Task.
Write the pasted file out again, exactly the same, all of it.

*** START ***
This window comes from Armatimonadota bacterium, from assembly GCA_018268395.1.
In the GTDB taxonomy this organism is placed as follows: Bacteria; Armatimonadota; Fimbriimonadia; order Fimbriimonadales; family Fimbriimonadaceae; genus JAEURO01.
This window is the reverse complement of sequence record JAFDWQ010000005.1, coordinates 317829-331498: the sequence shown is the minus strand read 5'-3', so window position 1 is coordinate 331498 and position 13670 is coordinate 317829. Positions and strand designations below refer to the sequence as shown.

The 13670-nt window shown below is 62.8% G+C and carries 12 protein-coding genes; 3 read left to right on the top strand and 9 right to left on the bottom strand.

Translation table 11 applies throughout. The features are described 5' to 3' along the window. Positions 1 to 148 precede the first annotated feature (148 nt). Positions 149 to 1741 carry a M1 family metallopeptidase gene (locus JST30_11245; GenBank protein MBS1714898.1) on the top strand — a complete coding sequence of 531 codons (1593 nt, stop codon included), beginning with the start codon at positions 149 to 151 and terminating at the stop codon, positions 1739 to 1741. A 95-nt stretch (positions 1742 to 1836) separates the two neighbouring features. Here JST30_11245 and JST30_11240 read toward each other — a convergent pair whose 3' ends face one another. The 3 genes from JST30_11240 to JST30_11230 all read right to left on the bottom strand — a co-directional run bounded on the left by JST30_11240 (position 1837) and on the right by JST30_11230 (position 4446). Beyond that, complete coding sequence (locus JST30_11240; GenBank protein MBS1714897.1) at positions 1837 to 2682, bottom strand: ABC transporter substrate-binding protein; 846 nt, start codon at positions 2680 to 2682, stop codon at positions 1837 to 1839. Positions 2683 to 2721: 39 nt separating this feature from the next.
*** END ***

This window comes from Armatimonadota bacterium, from assembly GCA_018268395.1.
In the GTDB taxonomy this organism is placed as follows: Bacteria; Armatimonadota; Fimbriimonadia; order Fimbriimonadales; family Fimbriimonadaceae; genus JAEURO01.
This window is the reverse complement of sequence record JAFDWQ010000005.1, coordinates 317829-331498: the sequence shown is the minus strand read 5'-3', so window position 1 is coordinate 331498 and position 13670 is coordinate 317829. Positions and strand designations below refer to the sequence as shown.

The 13670-nt window shown below is 62.8% G+C and carries 12 protein-coding genes; 3 read left to right on the top strand and 9 right to left on the bottom strand.

Translation table 11 applies throughout. The features are described 5' to 3' along the window. Positions 1 to 148 precede the first annotated feature (148 nt). Positions 149 to 1741 carry a M1 family metallopeptidase gene (locus JST30_11245; GenBank protein MBS1714898.1) on the top strand — a complete coding sequence of 531 codons (1593 nt, stop codon included), beginning with the start codon at positions 149 to 151 and terminating at the stop codon, positions 1739 to 1741. A 95-nt stretch (positions 1742 to 1836) separates the two neighbouring features. Here JST30_11245 and JST30_11240 read toward each other — a convergent pair whose 3' ends face one another. The 3 genes from JST30_11240 to JST30_11230 all read right to left on the bottom strand — a co-directional run bounded on the left by JST30_11240 (position 1837) and on the right by JST30_11230 (position 4446). Beyond that, complete coding sequence (locus JST30_11240; GenBank protein MBS1714897.1) at positions 1837 to 2682, bottom strand: ABC transporter substrate-binding protein; 846 nt, start codon at positions 2680 to 2682, stop codon at positions 1837 to 1839. Positions 2683 to 2721: 39 nt separating this feature from the next.